There are a few things to collect in the shooter stages. Some help you when you enter the Air Fortress, and others don’t appear enough to matter much. Here is a list:

  • E Bubble – Gives you an extra 100 energy in the Air Fortress and acts as your health meter.
  • B Bubble – These are your bombs in the Air Fortress. They’re stronger than your standard blaster.
  • + Bubble – These destroy all enemies on the screen during the shooter level.
  • Dimond Bubble – Grant you temporary invincibility.

The E and B Bubbles appear randomly in both parts of each stage. They do give the player an incentive to blast every enemy they see. Some enemies always seem to drop one of these bubbles.

This is a good time to discuss the Metroid level in each stage. These are much better than the shooter levels but have several issues.

The goal of the Metroid levels is to destroy the core and escape before the Air Fortress explodes. The game does a good job of building up tension after the core is destroyed. The lighting gets darker, the screen starts to shake, and everything turns white if you don’t escape in time.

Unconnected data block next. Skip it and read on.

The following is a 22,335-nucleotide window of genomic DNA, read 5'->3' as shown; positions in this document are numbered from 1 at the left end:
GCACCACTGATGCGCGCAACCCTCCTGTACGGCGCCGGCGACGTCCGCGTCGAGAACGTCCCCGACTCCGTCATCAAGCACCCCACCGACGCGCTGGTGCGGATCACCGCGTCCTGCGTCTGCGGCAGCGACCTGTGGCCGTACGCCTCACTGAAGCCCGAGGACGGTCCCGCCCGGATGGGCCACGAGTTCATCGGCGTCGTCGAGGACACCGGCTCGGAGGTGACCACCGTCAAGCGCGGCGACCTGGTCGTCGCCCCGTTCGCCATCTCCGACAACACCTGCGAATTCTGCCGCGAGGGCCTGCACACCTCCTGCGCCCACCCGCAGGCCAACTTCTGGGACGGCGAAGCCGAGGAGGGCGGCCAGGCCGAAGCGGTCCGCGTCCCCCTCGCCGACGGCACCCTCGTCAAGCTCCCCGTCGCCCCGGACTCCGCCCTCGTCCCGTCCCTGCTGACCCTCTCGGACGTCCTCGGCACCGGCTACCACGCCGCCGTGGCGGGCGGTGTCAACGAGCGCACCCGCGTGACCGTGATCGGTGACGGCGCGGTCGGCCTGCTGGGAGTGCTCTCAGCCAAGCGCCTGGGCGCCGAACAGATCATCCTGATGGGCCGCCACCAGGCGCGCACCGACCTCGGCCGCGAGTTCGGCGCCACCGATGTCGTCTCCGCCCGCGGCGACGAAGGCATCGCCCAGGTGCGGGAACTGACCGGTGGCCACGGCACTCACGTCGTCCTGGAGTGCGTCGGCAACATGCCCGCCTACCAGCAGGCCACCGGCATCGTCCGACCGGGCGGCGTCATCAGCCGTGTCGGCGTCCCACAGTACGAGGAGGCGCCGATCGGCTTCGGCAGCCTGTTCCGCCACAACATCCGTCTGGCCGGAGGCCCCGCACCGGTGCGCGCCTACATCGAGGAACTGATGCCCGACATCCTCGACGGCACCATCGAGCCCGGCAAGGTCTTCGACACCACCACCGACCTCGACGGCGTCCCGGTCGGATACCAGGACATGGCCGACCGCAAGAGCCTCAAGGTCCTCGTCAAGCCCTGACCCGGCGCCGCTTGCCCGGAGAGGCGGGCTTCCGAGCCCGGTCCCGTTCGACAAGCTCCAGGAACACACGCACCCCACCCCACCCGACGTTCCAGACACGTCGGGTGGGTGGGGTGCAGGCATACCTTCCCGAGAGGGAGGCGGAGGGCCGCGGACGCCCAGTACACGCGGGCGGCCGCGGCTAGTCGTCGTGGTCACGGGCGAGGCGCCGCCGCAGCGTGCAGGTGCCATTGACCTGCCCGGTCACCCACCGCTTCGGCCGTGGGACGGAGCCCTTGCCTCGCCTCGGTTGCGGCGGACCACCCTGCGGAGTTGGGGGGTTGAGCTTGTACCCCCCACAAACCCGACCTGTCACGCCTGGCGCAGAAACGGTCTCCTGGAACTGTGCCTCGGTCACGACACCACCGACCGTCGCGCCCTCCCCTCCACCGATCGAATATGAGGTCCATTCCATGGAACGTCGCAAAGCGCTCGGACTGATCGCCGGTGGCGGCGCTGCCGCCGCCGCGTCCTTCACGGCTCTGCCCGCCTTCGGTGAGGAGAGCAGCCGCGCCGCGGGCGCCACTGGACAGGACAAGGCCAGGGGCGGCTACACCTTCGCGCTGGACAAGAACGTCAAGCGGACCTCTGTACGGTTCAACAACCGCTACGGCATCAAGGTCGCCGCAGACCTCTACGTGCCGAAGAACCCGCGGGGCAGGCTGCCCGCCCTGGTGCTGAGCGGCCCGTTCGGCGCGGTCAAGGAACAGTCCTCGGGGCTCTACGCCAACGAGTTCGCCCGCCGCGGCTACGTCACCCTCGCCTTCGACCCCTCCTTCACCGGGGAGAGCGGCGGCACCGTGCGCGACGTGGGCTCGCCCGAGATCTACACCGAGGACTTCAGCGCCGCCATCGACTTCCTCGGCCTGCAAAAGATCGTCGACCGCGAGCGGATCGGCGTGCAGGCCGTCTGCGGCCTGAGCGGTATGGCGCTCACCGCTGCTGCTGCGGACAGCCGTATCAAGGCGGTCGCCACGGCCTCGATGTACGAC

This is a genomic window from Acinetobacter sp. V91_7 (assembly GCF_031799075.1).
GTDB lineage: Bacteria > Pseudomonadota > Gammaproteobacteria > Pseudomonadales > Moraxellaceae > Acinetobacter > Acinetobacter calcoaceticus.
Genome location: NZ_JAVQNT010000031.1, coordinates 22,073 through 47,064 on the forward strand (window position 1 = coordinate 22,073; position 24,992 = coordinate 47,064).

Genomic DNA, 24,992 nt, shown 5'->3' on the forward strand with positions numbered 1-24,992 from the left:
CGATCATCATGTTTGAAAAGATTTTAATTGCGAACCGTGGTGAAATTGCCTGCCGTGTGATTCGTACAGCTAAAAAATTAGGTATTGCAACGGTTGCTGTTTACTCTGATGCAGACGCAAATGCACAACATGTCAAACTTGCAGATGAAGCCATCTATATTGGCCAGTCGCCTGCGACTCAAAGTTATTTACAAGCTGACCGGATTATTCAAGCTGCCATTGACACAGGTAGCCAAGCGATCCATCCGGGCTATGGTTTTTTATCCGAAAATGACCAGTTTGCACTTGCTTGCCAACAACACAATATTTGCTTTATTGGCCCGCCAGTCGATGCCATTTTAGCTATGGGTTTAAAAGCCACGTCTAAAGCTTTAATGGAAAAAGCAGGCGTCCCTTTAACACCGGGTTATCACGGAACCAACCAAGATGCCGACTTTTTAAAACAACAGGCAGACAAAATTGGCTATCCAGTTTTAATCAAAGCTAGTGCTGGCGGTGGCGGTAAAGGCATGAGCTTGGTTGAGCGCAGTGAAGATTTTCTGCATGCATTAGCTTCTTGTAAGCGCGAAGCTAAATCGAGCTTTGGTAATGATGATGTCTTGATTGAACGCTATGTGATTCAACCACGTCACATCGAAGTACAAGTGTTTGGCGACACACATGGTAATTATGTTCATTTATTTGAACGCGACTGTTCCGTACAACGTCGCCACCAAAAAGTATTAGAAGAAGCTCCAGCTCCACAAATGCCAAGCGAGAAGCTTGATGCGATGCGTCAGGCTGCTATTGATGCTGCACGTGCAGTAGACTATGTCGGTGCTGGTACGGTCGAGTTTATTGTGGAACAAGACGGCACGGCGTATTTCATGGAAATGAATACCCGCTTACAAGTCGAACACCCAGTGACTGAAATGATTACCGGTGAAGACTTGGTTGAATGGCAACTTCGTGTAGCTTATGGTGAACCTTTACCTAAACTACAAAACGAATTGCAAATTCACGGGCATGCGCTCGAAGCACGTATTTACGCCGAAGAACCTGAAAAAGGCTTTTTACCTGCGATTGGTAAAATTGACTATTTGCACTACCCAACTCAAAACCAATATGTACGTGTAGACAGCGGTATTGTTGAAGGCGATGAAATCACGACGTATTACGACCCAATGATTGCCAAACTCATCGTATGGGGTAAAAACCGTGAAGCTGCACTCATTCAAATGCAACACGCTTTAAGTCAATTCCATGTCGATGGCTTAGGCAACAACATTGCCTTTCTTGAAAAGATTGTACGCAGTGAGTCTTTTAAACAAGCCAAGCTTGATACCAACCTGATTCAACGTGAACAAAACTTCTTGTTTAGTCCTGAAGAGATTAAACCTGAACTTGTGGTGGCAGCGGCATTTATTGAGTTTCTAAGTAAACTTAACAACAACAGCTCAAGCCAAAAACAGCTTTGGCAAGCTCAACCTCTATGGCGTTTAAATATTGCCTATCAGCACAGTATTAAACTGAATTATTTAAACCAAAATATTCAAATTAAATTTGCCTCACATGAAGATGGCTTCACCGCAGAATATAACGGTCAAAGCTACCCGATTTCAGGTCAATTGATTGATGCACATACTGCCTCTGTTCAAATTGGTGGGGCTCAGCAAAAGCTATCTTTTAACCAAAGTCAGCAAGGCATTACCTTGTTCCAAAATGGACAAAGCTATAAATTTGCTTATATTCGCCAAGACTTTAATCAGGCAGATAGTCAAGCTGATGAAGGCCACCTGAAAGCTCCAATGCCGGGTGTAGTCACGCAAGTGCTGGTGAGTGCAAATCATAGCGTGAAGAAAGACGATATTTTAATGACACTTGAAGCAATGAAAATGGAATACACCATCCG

If you find the escape craft in time, you’re treated to a short cutscene of your character escaping before the Air Fortress explodes. It isn’t much, but I like this little cutscene. It shows how your character escapes, gets a new speeder, and explains how you get to the next level.

The Metroid levels get more complicated as the game continues. The exit and the core are further apart, and it can be hard to make it to the exit in time. This is one of my biggest issues in the game. You’re not given a timer for how long you have to escape. It is a minor issue, but I would have liked to have it.

All of that energy you collected in the shooter stages act as your hit points. You can get more during the level, but this is randomly given by killing enemies.